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I have a problem writing about the Christian God. Oh, the problem does not lie with Him, or even with me. It lies within the English language. Its thesaurus is inadequate. There are not enough adjectives to describe Him, and the ones we possess are insufficient. Please allow me to give you an example. Finish this sentence: God’s creation of living things upon the earth is ________ .

Which adjective did you choose? Amazing? Great word, but we have chosen a word often used to describe a host of human activities. So, to use that same word to describe God’s work of creating all living things, our effort has fallen woefully short.

Under that linguistic handicap, I would like to address in this article birds’ nests. It is an exceedingly small part of God’s creation. Minuscule. So, let me ask you another question. What word should we use to describe birds’ nests? Before I gave much thought to this subject, I would have responded, “Birds’ nests. Yeah. Pretty good. Okay.”

But let’s take a necessarily superficial look at God’s creative ability in birds’ nests. I don’t possess an abundance of knowledge about this, and even if I did I wouldn’t be able to address it here. Nevertheless, let’s begin with a look at the brain of the engineer of the nest. The robin’s brain, I think we could agree, is not exceptionally large, but we are not talking about brain power here. After all, an ant has a brain of only 250,000 cells—more like a collection of ganglia—and yet the leaf-cutter ant cuts grass, chews it up, lets it rot, then feeds it to algae which the ant eats. This is not brain power. This is God’s programming.

So, despite its relatively small brain power, a robin, for example, “knows” how to build a nest. First of all, it must find a secure place where to put it. How does the robin know what secure is? The nest cannot cave in the edges or the middle. Somehow, the robin “knows” the weight-bearing capacity that will hold not only it, the eggs, but also the unknown and increasing weights of growing chicks.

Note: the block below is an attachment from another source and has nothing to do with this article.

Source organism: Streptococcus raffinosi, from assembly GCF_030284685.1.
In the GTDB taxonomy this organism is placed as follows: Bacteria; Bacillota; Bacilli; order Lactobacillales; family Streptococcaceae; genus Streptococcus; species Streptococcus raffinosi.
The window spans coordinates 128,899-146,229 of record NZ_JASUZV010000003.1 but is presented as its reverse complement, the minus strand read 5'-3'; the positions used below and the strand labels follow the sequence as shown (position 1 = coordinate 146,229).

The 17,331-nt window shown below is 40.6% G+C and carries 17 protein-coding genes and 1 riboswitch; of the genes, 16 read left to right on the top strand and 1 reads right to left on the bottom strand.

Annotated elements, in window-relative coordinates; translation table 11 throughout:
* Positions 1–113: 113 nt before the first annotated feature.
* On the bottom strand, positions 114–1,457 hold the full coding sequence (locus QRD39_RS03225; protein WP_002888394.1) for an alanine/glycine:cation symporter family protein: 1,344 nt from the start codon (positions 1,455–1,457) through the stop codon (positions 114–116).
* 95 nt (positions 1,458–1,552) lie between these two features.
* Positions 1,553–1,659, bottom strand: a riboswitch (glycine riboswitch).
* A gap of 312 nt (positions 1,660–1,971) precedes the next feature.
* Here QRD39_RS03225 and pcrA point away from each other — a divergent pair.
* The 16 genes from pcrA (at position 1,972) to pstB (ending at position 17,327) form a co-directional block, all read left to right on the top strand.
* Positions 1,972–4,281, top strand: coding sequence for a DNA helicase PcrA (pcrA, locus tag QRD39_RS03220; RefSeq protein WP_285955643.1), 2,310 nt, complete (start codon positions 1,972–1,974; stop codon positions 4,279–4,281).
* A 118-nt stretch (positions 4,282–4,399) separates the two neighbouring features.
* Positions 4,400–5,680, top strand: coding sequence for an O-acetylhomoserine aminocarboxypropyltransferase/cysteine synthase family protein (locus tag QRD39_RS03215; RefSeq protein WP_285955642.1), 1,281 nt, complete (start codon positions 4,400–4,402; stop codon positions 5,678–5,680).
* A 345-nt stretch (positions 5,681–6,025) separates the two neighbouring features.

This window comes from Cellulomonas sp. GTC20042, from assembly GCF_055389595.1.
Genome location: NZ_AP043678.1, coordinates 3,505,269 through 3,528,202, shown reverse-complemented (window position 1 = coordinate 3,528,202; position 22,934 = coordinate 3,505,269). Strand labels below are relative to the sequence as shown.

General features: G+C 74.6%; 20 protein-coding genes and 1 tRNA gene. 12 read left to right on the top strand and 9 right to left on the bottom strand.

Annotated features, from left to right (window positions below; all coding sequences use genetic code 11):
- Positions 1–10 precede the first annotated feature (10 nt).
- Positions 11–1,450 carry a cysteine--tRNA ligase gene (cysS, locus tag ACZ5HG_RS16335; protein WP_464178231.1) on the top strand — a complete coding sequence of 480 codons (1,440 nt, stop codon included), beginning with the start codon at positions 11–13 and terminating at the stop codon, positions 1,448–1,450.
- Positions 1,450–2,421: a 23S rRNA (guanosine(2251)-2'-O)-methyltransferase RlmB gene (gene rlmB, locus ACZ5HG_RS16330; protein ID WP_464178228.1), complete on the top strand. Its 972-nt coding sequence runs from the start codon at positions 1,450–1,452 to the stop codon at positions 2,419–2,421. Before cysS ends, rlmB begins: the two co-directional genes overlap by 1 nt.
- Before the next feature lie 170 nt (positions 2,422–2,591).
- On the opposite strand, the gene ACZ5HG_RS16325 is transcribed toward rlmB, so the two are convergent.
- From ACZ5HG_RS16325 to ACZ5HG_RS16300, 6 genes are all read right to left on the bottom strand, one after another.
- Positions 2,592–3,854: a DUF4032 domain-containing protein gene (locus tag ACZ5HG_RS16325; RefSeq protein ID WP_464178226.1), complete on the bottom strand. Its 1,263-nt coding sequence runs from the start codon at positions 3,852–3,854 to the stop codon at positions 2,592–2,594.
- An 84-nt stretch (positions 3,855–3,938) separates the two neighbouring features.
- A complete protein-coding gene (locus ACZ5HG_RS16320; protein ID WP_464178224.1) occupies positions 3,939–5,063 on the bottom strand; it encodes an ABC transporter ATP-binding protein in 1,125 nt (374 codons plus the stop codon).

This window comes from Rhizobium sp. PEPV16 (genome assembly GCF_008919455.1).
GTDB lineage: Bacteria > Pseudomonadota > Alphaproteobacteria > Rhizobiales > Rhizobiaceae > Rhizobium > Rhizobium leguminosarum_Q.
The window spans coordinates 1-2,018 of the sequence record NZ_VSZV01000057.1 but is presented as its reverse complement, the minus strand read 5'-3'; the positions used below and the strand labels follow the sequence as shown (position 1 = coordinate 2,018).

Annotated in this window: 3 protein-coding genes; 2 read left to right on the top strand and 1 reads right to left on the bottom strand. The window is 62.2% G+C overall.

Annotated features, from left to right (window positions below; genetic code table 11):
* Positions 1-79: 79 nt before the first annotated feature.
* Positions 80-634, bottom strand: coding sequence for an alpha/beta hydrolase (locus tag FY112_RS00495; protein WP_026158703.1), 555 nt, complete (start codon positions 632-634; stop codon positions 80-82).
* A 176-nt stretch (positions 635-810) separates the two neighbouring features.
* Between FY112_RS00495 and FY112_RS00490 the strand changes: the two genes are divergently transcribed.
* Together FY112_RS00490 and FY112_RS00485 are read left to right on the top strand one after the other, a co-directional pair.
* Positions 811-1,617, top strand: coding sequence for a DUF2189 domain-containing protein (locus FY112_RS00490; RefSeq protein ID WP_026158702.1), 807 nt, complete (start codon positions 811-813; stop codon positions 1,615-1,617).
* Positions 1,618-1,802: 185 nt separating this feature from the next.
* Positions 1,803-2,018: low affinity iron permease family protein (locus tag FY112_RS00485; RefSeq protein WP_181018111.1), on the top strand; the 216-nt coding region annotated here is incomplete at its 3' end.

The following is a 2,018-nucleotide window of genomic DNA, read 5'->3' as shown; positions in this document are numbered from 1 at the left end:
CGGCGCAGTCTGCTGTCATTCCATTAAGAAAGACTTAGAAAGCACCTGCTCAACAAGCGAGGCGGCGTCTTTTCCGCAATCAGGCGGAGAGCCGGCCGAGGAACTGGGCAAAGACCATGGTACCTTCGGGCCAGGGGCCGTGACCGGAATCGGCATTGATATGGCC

A robin’s nest is round. How does a robin know what round is?

A robins’ nest is woven with twigs and grass and mud. How does a robin know how to weave?

The Lord God Almighty has given great care for this tiny aspect of His creation. It is obvious that an ill-made nest would result in the deaths of robin chicks, so He has given birds the abilities to build strong and safe temporary habitations. In His care for them, we also see God’s care for us. So, let us ask this question: “If He cares this much for birds, how much more does He care for us?”

 And do not fear those who kill the body but cannot kill the soul. Rather fear him who can destroy both soul and body in hell. Are not two sparrows sold for a penny? And not one of them will fall to the ground apart from your Father. But even the hairs of your head are all numbered. Fear not, therefore; you are of more value than many sparrows (Matthew 10:28–31).1

However, God’s great love for us is most prominently known and displayed in Jesus’ sacrificial death for us.

For while we were still weak, at the right time Christ died for the ungodly. For one will scarcely die for a righteous person—though perhaps for a good person one would dare even to die— but God shows his love for us in that while we were still sinners, Christ died for us. (Romans 5:6–8).

We have a home awaiting us in heaven created for us by the very same God who cares for relatively insignificant birds. Jesus promised such a dwelling, surely more magnificent than the homes in which we now abide.

Let not your hearts be troubled. Believe in God; believe also in me. In my Father’s house are many rooms. If it were not so, would I have told you that I go to prepare a place for you? And if I go and prepare a place for you, I will come again and will take you to myself, that where I am you may be also (John 14:1–3).

We are not given much information about this heavenly home in which we will live for eternity. We should note that the Lord did not provide the Israelites much information about the land He promised them, either. There would be milk. Honey. And the spies brought back grapes.  Nevertheless, He expected His people to trust Him and that He and His promise were good.

Thank You, Lord God our Father. Thank You, Jesus. You have given us life—abundant life here and life forever in a home You have provided for us in Your heavenly kingdom.

 

1All Scripture references are from The Holy Bible: English Standard Version. (2016). Wheaton, IL: Crossway Bibles.

Gif courtesy of Bing images.

 

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